September 25, 2013
State police in Maryland report a record number of firearms applications ahead of the implementation of a draconian anti-Second Amendment bill on October 1.
Constitutional lawyer argues against Maryland’s controversial anti-Second Amendment law.
“It’s nothing like we’ve ever seen before in the history of the Maryland State Police,” Maryland State Police spokesman Greg Shipley told CBC News in Washington, D.C.
As of Friday, the police have received over 100,000 applications. The cops say they will not enforce the new requirements on applicants submitting prior to law going into effect next month.
The law signed by Maryland’s Democrat governor and former Baltimore mayor, Martin O’Malley, bans a large number of firearms the government has classified as “assault weapons,” imposes a ten round restriction on magazines, and forces handgun buyers to hand over their fingerprints to the state.
For some Democrats, however, the law is not restrictive enough. Jordan Cooper, a Democrat Delegate candidate from Bethesda, has called for gun confiscation in addition to biennial (every 24 months) renewal of gun licenses. Cooper exploited the Navy Yard shooting in nearby Washington when he proposed his legislation on September 18.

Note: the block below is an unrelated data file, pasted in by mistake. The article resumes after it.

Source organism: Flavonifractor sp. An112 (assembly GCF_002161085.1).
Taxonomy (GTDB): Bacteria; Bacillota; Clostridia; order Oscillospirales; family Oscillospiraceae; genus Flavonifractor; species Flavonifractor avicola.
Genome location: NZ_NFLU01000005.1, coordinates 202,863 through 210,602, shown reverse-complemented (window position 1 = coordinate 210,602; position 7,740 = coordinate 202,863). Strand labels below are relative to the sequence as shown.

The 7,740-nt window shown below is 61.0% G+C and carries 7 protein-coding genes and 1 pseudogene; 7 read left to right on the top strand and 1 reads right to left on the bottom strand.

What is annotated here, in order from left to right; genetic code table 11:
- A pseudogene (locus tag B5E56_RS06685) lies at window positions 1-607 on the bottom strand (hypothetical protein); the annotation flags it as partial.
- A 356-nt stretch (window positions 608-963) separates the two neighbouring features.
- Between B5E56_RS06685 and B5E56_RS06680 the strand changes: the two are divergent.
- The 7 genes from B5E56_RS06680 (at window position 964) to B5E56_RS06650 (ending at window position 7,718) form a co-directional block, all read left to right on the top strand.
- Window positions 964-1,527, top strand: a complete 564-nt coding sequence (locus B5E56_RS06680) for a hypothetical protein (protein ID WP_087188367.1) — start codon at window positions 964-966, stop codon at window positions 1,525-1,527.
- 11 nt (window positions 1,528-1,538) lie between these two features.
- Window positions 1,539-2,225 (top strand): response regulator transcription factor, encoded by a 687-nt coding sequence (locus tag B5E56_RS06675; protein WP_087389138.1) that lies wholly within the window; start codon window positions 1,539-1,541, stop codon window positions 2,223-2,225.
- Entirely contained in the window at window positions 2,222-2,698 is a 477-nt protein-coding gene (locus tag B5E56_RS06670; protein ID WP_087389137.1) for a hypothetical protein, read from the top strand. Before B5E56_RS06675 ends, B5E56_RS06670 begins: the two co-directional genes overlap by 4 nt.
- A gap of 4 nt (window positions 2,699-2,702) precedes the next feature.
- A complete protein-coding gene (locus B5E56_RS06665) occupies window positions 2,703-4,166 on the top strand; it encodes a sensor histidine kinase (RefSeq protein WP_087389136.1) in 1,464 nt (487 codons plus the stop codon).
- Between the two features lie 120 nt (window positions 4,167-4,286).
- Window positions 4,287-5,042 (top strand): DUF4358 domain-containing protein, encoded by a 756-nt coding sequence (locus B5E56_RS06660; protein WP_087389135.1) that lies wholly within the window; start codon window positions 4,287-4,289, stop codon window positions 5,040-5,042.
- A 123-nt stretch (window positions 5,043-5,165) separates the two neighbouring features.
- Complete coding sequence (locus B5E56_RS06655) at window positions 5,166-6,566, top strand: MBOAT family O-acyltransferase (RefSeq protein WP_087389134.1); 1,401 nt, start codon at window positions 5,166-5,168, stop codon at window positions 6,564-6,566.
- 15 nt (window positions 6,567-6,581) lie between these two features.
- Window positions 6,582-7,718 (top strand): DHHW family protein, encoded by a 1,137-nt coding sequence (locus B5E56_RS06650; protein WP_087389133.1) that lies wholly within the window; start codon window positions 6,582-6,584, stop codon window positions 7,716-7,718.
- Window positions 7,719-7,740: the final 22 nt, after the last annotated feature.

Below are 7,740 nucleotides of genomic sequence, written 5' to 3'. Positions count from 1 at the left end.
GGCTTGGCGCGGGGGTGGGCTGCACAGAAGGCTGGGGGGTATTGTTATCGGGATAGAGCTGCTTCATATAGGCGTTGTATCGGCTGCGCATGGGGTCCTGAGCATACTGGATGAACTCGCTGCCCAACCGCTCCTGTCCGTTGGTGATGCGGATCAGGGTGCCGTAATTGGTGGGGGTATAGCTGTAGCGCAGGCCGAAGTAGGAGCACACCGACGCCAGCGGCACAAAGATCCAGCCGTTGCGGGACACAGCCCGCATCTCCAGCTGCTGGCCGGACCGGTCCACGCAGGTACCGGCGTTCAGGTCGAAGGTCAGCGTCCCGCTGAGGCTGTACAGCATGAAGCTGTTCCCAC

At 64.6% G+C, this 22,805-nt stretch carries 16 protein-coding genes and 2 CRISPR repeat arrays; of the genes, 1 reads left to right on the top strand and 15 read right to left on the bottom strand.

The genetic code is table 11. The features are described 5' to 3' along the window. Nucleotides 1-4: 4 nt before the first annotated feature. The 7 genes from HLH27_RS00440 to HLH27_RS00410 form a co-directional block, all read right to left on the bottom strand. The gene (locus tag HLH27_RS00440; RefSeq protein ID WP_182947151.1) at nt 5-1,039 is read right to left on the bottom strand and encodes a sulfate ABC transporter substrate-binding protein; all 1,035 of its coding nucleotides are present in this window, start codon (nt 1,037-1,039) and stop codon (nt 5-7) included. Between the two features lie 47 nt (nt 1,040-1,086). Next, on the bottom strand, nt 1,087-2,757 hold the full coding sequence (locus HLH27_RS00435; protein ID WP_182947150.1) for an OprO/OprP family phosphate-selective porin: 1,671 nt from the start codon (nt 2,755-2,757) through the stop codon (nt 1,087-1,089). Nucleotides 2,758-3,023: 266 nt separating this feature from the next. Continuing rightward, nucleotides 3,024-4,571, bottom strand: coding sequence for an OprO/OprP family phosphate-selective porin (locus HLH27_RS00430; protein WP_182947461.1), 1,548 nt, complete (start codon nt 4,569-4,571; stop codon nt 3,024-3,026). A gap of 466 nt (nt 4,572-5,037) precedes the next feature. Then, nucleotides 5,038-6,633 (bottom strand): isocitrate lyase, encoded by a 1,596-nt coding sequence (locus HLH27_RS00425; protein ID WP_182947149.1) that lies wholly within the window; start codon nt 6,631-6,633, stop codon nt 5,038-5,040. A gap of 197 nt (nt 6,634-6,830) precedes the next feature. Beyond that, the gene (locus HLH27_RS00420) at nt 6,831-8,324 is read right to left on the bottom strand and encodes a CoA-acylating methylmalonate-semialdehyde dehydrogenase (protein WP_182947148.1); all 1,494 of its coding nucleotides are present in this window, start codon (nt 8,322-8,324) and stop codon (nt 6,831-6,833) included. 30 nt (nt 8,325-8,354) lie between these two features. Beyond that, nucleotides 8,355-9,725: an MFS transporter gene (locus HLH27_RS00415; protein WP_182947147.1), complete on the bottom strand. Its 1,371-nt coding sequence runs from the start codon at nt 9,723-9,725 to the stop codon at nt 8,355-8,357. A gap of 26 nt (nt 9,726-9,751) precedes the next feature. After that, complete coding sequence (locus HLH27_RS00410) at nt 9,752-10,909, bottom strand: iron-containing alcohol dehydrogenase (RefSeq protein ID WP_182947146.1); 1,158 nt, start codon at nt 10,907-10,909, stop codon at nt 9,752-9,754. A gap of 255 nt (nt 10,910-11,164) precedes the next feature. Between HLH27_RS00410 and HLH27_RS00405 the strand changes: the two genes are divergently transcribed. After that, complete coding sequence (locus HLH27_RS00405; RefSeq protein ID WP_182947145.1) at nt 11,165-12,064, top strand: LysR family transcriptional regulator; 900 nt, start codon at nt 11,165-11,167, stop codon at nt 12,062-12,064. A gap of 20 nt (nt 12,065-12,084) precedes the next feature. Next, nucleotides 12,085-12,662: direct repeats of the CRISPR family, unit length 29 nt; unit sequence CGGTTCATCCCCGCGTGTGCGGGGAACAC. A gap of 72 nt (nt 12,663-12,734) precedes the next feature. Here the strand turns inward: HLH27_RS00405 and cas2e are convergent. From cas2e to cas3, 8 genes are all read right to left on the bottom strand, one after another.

Cooper’s proposed bill calls for firearms “lacking registration with the state or having expired registrations be surrendered to the State and that the State proactively seek to retrieve and confiscate all firearms with expired registrations exceeding six months.”
In other words, under Cooper’s proposed legislation, the Maryland State Police would be required to “proactively” confiscate firearms from residents who do not obey state law.
Earlier this year, as the government prepared its legislation, the firearm manufacturer Beretta USA threatened to abandon the state. On September 18, Texas Governor Rick Perry toured the Beretta facility in Accokeek, Maryland, just over the Potomac River from Washington, D.C., as part of an effort to lure business to Texas.